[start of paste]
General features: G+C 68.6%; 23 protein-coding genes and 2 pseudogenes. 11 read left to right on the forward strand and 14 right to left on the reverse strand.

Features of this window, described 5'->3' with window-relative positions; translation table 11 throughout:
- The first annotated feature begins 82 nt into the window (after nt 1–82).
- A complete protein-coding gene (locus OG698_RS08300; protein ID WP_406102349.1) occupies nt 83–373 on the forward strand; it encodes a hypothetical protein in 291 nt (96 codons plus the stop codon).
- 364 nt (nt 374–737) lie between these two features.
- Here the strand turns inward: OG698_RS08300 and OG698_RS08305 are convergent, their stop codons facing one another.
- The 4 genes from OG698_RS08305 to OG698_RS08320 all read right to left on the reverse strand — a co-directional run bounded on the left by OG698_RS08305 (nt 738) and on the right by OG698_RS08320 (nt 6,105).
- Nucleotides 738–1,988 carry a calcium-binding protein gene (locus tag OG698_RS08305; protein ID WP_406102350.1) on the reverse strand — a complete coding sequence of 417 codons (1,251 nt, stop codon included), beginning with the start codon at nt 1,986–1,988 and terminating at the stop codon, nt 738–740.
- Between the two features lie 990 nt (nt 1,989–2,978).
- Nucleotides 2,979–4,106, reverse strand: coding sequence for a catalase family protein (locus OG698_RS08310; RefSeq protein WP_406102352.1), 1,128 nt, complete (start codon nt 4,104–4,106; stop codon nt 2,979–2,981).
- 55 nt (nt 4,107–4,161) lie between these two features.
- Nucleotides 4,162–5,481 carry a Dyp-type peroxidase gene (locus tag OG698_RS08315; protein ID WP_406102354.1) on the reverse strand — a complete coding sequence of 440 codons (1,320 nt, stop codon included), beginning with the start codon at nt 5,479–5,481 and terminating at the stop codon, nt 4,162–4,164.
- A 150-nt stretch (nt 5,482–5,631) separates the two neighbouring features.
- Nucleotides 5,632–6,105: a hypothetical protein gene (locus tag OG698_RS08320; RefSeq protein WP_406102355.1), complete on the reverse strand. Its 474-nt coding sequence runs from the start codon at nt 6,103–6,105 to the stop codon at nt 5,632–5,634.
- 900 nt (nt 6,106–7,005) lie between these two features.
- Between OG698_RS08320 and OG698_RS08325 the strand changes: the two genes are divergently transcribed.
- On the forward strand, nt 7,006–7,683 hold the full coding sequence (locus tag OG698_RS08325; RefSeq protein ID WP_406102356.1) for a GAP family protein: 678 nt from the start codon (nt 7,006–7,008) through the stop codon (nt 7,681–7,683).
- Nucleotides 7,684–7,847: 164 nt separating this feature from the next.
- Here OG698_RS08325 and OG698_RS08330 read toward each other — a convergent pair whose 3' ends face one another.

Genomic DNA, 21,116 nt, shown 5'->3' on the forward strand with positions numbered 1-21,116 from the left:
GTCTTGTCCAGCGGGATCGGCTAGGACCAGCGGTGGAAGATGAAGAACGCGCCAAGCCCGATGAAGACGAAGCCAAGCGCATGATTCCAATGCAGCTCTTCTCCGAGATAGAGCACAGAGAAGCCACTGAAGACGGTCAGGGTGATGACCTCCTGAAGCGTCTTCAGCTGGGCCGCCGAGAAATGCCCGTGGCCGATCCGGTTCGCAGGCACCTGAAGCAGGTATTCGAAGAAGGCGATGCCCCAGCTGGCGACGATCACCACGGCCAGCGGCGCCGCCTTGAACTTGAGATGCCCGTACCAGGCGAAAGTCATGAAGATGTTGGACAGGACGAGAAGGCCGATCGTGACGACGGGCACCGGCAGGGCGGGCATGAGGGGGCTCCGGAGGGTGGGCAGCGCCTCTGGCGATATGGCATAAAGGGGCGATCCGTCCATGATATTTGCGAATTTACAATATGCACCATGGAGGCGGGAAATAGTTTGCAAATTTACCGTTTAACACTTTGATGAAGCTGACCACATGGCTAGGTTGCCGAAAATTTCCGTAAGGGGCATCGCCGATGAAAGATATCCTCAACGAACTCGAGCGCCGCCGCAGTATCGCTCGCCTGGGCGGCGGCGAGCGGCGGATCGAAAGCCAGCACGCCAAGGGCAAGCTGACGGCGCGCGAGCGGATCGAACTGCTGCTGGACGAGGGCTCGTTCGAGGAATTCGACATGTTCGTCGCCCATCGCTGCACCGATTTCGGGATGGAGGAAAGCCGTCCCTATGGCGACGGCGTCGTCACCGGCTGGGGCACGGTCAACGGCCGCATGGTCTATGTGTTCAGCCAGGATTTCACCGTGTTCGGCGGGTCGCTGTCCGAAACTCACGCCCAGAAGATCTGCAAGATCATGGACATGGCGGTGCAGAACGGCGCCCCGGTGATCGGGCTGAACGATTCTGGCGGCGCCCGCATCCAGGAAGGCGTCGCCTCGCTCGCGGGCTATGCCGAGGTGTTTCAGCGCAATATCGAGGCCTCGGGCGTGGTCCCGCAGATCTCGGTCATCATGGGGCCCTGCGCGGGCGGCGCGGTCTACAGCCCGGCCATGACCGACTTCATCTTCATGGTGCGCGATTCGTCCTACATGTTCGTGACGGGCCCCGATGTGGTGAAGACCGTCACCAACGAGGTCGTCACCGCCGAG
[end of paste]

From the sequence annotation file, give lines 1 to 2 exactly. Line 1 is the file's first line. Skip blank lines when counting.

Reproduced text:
General features: G+C 68.6%; 23 protein-coding genes and 2 pseudogenes. 11 read left to right on the forward strand and 14 right to left on the reverse strand.

Features of this window, described 5'->3' with window-relative positions; translation table 11 throughout: